For patients requiring blood thinner drugs there is good news. The risk of bleeding, a major cause of death after a heart surgery or thrombosis in the veins, can now be assessed using a new method developed by Indian doctors.
The Genetic Bleeding Risk (GBR) score has been developed at Sir Ganga Ram Hospital on the basis of genetic and non-genetic factors associated with bleeding in patients on long–term blood clotting therapy, said Risha Nahar, scientist at the hospital's Centre of Medical Genetics.
She said bleeding risk prediction scores, available at present, are mostly derived from the white population and, more importantly, none have evaluated the predictive significance of genetic risk factors so far.
The study was conducted on 310 patients from departments of vascular surgery, cardiac surgery and neurology from August 2009 to August 2012 at SGR Hospital. It took approval from the hospital's ethics board committee and was in accordance with the ethical standards of World Medical Association.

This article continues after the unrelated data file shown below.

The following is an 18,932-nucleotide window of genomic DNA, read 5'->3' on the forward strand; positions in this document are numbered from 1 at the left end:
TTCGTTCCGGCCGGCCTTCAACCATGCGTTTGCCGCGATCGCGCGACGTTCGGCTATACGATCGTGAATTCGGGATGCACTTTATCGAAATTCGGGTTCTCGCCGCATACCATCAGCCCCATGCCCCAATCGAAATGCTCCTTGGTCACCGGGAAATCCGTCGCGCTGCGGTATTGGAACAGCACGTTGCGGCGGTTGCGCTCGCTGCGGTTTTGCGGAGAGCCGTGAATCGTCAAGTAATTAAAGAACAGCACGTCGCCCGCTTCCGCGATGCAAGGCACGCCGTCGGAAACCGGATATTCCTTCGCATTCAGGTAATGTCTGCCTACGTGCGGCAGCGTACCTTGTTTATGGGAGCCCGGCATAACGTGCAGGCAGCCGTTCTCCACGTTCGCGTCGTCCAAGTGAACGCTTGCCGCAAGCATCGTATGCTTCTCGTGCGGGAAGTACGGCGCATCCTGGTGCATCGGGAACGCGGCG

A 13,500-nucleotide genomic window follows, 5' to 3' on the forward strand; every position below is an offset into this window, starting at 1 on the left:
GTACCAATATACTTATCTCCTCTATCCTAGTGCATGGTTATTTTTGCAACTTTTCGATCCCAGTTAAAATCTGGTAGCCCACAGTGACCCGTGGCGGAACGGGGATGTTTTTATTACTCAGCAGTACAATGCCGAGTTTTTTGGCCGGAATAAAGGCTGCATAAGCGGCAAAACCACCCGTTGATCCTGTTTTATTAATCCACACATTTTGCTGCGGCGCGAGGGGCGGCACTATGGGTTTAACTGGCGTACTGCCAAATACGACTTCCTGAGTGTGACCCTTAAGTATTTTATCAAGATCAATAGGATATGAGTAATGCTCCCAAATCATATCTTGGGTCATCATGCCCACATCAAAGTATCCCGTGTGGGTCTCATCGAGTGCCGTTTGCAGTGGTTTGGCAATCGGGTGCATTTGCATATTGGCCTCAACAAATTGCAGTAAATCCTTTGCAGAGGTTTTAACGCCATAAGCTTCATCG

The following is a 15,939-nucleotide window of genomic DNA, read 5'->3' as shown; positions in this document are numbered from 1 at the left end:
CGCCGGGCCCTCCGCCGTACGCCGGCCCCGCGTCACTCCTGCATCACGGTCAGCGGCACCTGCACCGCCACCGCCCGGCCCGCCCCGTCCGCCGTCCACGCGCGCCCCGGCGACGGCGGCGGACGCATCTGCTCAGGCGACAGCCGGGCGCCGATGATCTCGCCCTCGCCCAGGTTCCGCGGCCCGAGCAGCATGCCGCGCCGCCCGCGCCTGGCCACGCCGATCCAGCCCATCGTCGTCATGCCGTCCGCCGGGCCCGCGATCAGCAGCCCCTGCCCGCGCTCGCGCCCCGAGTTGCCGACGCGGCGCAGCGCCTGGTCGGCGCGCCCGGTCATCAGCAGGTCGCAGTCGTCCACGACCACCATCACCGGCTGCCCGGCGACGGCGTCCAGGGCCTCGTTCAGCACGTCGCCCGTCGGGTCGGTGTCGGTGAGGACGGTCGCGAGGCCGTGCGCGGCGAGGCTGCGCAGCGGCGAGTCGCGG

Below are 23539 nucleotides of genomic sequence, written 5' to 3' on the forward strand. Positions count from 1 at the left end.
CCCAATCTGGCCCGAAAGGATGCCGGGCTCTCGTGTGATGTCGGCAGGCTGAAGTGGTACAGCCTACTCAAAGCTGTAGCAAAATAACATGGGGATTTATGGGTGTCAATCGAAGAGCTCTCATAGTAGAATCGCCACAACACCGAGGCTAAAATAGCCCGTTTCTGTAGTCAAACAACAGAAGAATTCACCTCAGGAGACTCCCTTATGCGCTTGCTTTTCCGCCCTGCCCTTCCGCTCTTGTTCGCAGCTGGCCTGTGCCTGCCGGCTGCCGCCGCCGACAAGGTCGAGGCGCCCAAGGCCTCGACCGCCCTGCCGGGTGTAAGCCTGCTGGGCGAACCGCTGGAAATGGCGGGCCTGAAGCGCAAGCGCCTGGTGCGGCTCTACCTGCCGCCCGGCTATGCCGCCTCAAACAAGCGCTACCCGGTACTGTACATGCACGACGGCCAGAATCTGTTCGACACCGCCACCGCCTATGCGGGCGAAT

"The report shows that the number of bleeding episodes can be effectively reduced, thus sparing the patients from adverse outcomes and reducing hospital admissions," said Nahar. She added that both genetic and non-genetic factors are known to contribute towards bleeding or haemorrhage in patients on anti-coagulant therapy.Source
Times of India
22 October 2013,
New Delhi, India